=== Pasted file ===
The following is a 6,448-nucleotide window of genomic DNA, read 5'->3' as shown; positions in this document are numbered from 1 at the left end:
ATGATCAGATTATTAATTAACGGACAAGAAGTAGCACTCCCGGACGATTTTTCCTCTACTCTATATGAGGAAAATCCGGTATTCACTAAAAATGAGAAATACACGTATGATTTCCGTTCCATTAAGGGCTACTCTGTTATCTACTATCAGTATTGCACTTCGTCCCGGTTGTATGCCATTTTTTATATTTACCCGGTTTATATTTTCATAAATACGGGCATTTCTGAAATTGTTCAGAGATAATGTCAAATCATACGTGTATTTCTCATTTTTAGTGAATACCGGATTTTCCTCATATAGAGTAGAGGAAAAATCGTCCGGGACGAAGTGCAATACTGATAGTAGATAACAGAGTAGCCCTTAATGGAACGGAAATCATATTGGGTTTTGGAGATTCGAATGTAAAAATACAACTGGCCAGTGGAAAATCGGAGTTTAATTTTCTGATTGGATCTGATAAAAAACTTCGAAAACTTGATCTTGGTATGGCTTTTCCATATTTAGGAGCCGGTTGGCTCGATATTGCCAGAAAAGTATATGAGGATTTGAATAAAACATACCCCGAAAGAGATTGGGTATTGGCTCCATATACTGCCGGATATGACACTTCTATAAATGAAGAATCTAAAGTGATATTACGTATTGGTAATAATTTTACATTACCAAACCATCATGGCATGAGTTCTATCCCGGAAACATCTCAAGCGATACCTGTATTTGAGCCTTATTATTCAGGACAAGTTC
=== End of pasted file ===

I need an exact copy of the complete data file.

The following is a 6,448-nucleotide window of genomic DNA, read 5'->3' as shown; positions in this document are numbered from 1 at the left end:
ATGATCAGATTATTAATTAACGGACAAGAAGTAGCACTCCCGGACGATTTTTCCTCTACTCTATATGAGGAAAATCCGGTATTCACTAAAAATGAGAAATACACGTATGATTTCCGTTCCATTAAGGGCTACTCTGTTATCTACTATCAGTATTGCACTTCGTCCCGGTTGTATGCCATTTTTTATATTTACCCGGTTTATATTTTCATAAATACGGGCATTTCTGAAATTGTTCAGAGATAATGTCAAATCATACGTGTATTTCTCATTTTTAGTGAATACCGGATTTTCCTCATATAGAGTAGAGGAAAAATCGTCCGGGACGAAGTGCAATACTGATAGTAGATAACAGAGTAGCCCTTAATGGAACGGAAATCATATTGGGTTTTGGAGATTCGAATGTAAAAATACAACTGGCCAGTGGAAAATCGGAGTTTAATTTTCTGATTGGATCTGATAAAAAACTTCGAAAACTTGATCTTGGTATGGCTTTTCCATATTTAGGAGCCGGTTGGCTCGATATTGCCAGAAAAGTATATGAGGATTTGAATAAAACATACCCCGAAAGAGATTGGGTATTGGCTCCATATACTGCCGGATATGACACTTCTATAAATGAAGAATCTAAAGTGATATTACGTATTGGTAATAATTTTACATTACCAAACCATCATGGCATGAGTTCTATCCCGGAAACATCTCAAGCGATACCTGTATTTGAGCCTTATTATTCAGGACAAGTTC